The Vatican

Roberto Regoli: "In the new Vatican documentation, a worldwide network of support for Jews is discernible."

From October 9 to 11, 2023, a conference was held at the Pontifical Gregorian University on the newly found documents of the pontificate of Pius XII and his help to the persecuted Jews. Omnes interviewed historian Roberto Regoli, one of the speakers at the conference.

Antonino Piccione-October 19, 2023-Reading time: 4 minutes

Pius XII in 1949 ©OSV

Last week was held at the Pontifical Gregorian University a conference on "New documents of the pontificate of Pius XII and their significance for Jewish-Christian relations. A dialogue between historians and theologians". Three intense days, divided into five sessions with more than twenty papers in which an attempt was made to outline a broader picture: the role of Vatican diplomacy, that of the other authorities, the work of the nuncios and that of the individual communities. The aim was to understand the action of Pius XII within the historical contingency of the time and the practice of the Holy See.
Among the speakers was Roberto Regoli, who heads the Department of Church History and the journal Archivum Historiae Pontificiae at the Gregorian. Omnes asked him some questions.

When Eugenio Pacelli was elected Pope, papal diplomacy had a significant global reach, steadily growing since the turn of the century. How can we view this diplomacy, especially in relation to the Jews?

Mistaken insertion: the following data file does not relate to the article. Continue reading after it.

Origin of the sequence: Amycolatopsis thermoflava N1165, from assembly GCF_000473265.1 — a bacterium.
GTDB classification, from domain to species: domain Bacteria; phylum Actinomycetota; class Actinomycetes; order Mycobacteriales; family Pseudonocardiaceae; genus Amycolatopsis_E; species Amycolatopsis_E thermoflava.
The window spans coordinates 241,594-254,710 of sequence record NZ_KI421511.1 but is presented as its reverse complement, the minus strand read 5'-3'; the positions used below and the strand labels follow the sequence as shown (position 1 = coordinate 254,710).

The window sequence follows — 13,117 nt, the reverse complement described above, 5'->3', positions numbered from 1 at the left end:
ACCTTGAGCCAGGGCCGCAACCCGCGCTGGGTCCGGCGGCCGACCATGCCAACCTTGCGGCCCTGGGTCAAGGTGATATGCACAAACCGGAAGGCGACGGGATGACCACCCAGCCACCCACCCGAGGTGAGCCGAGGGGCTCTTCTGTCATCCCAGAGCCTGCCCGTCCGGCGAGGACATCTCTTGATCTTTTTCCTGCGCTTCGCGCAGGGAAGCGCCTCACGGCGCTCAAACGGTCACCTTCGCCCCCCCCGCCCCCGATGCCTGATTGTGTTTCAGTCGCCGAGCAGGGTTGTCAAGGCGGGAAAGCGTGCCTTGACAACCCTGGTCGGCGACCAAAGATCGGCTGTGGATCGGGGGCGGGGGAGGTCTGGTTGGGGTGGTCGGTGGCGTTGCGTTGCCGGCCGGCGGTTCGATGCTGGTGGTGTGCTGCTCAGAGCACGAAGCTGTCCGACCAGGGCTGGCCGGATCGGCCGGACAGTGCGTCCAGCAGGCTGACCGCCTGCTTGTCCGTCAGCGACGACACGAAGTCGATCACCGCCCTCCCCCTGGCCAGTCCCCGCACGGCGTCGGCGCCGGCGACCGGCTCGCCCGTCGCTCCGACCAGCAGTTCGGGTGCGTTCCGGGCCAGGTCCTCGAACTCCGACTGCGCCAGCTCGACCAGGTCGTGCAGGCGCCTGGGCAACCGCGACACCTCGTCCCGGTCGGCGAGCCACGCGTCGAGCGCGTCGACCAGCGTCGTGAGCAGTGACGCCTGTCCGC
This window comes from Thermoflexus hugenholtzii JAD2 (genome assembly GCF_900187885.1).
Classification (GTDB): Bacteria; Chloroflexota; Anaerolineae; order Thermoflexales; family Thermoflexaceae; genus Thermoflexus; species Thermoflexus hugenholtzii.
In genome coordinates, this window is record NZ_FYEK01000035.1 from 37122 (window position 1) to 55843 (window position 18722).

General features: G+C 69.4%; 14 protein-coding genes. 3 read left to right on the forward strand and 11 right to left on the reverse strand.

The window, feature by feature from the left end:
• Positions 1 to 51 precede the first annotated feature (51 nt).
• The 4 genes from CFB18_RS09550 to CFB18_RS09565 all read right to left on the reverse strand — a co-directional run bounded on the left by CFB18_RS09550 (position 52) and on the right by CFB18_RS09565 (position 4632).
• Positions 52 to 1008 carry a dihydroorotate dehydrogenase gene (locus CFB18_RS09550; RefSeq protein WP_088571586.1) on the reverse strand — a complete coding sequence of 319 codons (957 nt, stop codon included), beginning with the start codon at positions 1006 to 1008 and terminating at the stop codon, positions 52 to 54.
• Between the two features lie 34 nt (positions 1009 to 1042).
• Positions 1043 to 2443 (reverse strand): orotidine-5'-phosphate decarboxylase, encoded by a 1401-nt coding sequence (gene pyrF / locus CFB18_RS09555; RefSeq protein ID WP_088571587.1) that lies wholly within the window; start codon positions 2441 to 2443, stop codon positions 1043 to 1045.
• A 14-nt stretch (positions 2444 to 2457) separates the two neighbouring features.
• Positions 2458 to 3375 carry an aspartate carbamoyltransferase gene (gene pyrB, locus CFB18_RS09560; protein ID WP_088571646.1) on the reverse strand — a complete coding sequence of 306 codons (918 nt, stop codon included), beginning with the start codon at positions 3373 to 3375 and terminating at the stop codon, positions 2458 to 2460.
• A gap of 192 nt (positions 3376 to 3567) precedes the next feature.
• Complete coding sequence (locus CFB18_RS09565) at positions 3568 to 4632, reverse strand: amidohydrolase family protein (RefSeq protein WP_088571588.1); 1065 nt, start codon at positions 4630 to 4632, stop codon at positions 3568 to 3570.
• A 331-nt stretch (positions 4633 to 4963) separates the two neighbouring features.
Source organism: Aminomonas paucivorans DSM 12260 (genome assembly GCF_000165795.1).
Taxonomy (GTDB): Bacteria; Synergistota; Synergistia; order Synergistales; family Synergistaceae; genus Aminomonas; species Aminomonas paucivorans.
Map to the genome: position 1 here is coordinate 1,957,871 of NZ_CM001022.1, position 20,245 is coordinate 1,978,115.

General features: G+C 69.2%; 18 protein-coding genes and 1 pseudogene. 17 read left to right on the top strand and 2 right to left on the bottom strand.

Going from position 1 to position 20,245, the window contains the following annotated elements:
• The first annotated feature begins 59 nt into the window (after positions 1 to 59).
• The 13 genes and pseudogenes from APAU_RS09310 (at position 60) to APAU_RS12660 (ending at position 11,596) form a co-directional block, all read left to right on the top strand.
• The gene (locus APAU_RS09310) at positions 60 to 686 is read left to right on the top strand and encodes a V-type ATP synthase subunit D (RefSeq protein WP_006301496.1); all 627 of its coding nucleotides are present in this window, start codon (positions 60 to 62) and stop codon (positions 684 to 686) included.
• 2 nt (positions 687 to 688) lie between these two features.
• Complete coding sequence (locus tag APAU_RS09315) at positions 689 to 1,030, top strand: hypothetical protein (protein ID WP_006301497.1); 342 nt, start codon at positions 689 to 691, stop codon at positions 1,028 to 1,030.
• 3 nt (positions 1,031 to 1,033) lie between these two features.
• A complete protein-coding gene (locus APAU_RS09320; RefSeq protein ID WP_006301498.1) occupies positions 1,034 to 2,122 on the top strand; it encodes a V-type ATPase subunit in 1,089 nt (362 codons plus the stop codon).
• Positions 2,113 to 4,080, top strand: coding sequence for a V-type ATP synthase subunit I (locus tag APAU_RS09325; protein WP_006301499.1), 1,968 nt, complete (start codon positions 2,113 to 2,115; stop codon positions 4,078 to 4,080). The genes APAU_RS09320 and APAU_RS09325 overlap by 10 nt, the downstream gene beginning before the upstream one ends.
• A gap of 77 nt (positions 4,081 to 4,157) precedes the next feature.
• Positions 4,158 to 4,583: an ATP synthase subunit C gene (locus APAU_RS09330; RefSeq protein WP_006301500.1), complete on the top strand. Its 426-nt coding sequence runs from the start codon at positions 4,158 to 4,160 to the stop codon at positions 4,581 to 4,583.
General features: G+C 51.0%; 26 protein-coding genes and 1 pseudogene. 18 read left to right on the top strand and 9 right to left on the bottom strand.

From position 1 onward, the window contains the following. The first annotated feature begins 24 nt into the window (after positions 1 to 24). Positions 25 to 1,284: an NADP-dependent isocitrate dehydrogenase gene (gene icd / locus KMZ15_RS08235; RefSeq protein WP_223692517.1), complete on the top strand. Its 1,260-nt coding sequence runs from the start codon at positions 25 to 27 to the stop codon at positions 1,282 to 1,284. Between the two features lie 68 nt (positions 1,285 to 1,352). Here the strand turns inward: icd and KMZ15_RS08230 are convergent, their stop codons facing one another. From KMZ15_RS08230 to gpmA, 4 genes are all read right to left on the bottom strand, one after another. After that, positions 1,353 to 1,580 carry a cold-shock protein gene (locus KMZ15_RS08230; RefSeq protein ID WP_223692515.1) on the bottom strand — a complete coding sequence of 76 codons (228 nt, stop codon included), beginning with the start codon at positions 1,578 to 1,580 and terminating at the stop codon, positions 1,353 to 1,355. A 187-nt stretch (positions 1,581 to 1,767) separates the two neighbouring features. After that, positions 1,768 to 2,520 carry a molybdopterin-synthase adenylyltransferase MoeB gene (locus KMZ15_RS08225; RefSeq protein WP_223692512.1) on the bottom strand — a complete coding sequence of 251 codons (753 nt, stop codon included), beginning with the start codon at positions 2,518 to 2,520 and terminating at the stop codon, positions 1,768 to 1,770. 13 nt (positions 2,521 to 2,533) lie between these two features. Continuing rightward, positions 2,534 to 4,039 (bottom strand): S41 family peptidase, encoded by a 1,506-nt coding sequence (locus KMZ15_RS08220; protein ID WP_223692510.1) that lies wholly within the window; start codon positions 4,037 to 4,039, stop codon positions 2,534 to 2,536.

When a new pontiff was elected, the Secretariat of State prepared a report on the States to be presented to the new Pope. This also happened in 1939, when the head of Vatican diplomacy, Eugenio Pacelli, was elected to the papal throne. The document turns out to be a valuable tool to know the "state of affairs" of one of the oldest diplomacies in the world in a context of international crisis, due to the tension that would soon lead to a new world conflict. In this long report, the Jews are only mentioned in one passage, dated February 28, 1939, with the title "Measures adopted by the Holy See in favor of the Jews". This document is important because it reveals the Vatican's mentality on the question, an unfiltered mentality, since it is an internal document not intended for publication or in any case for dissemination. In any case, the horizon of the text is in the very title of the paragraph, "In favor of the Jews," which reveals an openness of attitude. "The Holy See," it reads, "has not remained indifferent to the struggle that has recently been unleashed against the Jews in various nations. But especially to the converted Israelites it has directed its work of assistance and aid." It is evident that the horizon of action of the Holy See is directed mainly to Catholics, although not exclusively. It was only in those years, and especially after the Second World War, that the Catholic Church and, in particular, the Papacy became aware of its international moral role, which made it an expert in humanity, as the Church would say of itself in the 1960s (the Conciliar Church).

How does the Church live this awareness of its role and how does diplomatic attention to Jews manifest itself concretely?